As of the end of last week, Augsburg had recorded 18 confirmed cases of COVID-19 among our on-campus student population for the 14-day period ending Saturday, October 3. This equates to 1.14% of the on-campus student population and moves Augsburg to the moderate transmission level.
One additional employee, who had already been in quarantine, also received a positive COVID-19 test for the previous week.
The majority of these cases—students and employees—will have completed their required isolation period by the end of the day Monday, October 5. The Response Team, in partnership with Athletics, Human Resources, and Residence Life staff, works to remain in regular communication with all students and employees in isolation in order to provide support and monitor their recovery.
Also, as noted last week, the Response Team works to make sure that everyone who had close contact (as defined by the Minnesota Department of Health) with someone who tested positive for COVID-19 remains in quarantine for 14 days. This is reflected in the second metric of the COVID-19 Dashboard, which shows that we continue to be able to identify the close contacts for each positive case even as the number of cases has grown.
As a result of this contact tracing work, there currently are a number of individuals in quarantine, and many of them are waiting for the results of their COVID-19 tests. It is possible that Augsburg’s on-campus student case rate may increase from what is currently reported if a number of those tests are positive.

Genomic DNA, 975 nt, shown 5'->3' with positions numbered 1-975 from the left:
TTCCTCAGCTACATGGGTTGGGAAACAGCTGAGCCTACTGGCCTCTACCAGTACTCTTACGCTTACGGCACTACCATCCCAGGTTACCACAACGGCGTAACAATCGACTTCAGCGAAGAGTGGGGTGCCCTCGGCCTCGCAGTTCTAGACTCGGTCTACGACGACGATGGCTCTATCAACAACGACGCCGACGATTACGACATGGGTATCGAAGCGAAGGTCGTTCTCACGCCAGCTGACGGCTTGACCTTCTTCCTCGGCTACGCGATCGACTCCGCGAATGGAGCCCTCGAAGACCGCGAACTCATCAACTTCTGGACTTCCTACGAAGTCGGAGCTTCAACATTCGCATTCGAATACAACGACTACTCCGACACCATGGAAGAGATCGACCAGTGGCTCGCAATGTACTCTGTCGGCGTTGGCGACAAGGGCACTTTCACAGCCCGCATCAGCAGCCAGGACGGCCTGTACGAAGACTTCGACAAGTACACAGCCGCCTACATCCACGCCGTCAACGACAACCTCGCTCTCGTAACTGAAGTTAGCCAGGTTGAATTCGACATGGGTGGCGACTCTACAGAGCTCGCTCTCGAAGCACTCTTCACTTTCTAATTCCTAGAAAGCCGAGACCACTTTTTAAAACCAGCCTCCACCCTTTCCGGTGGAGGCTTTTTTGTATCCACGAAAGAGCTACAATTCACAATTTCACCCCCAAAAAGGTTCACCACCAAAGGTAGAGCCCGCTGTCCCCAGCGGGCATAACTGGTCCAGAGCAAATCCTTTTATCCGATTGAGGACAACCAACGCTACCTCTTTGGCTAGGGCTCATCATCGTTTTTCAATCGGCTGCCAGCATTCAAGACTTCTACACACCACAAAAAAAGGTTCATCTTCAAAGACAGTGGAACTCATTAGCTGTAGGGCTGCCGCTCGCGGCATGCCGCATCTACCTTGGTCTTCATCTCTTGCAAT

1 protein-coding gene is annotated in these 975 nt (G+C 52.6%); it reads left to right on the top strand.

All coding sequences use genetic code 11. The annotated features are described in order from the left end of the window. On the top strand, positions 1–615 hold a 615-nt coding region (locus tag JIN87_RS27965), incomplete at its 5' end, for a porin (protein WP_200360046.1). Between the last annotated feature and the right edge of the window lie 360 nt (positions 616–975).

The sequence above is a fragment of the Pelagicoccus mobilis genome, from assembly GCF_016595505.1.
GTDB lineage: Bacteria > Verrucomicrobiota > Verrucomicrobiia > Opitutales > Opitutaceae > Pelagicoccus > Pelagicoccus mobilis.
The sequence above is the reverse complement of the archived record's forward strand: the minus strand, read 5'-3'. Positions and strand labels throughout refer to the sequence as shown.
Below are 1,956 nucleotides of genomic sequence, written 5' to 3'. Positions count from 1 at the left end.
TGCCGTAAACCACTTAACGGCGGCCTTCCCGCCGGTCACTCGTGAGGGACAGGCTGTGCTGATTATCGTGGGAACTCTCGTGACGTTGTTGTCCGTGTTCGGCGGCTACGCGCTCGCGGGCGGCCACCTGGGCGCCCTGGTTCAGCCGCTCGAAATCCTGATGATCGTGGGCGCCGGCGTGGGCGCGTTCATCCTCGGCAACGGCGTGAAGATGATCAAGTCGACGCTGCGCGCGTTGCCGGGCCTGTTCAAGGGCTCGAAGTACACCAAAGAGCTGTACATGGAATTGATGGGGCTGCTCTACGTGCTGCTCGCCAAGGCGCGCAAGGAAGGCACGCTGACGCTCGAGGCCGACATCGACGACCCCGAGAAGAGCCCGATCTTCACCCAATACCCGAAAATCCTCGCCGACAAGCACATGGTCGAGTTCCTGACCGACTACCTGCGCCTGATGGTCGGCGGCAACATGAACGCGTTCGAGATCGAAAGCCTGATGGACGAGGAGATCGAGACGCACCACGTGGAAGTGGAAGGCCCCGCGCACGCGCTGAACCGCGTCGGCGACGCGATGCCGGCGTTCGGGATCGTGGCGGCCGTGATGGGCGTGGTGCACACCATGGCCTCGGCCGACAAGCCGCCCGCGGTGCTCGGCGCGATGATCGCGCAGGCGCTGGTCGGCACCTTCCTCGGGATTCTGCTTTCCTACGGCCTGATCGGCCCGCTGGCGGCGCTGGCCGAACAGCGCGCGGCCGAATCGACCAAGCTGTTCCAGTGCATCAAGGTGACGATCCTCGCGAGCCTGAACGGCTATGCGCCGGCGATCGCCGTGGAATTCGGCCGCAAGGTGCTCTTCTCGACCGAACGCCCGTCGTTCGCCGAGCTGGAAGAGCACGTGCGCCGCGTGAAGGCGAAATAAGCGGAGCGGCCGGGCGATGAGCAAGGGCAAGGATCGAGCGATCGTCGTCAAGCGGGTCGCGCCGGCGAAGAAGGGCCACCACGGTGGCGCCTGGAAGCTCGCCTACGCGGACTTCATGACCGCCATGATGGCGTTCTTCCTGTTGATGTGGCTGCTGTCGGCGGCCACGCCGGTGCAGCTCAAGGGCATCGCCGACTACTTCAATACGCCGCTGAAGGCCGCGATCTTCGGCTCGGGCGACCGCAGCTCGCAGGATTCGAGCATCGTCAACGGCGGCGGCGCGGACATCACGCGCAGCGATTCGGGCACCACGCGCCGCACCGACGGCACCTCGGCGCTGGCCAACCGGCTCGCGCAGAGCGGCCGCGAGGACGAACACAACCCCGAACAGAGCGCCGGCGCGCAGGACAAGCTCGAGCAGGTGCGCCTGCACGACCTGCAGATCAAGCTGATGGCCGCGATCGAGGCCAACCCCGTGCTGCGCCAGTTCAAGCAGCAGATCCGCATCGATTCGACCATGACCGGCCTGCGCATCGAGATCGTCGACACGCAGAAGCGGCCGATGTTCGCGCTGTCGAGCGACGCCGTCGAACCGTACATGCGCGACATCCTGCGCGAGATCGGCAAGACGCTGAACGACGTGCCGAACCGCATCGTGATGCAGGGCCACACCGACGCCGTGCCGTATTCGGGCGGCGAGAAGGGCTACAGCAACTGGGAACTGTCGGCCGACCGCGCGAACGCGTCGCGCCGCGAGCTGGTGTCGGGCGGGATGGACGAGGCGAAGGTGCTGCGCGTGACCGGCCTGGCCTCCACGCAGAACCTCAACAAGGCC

It’s important to underscore that we still have not seen transmission of the virus in scenarios where people were wearing masks and remained physically distant. The No. 1 action you can take to prevent ongoing spread of COVID-19 is to follow those two public health protocols.
In addition to reinforcing the importance of the required public health behaviors, Augsburg reaffirmed a number of actions last week designed to reduce close contacts. We need to sustain these efforts until we see the number of on-campus cases decline. It can take a couple of weeks to achieve a decline in the case rate if public health behaviors are followed (and longer if required behaviors are not followed), but the good news is that MDH has reported that such actions have been successful at other colleges and universities that have experienced a spike in cases this fall.
Finally, Augsburg has reported all isolation and quarantine cases to the Minnesota Department of Health, and we have a meeting today with MDH Epidemiologist Cynthia Kenyon, the lead contact for higher education for the coronavirus pandemic, to review Augsburg’s response to the current case rate and determine whether further action is recommended. If additional actions are required, we will communicate those via email or A-mail this week.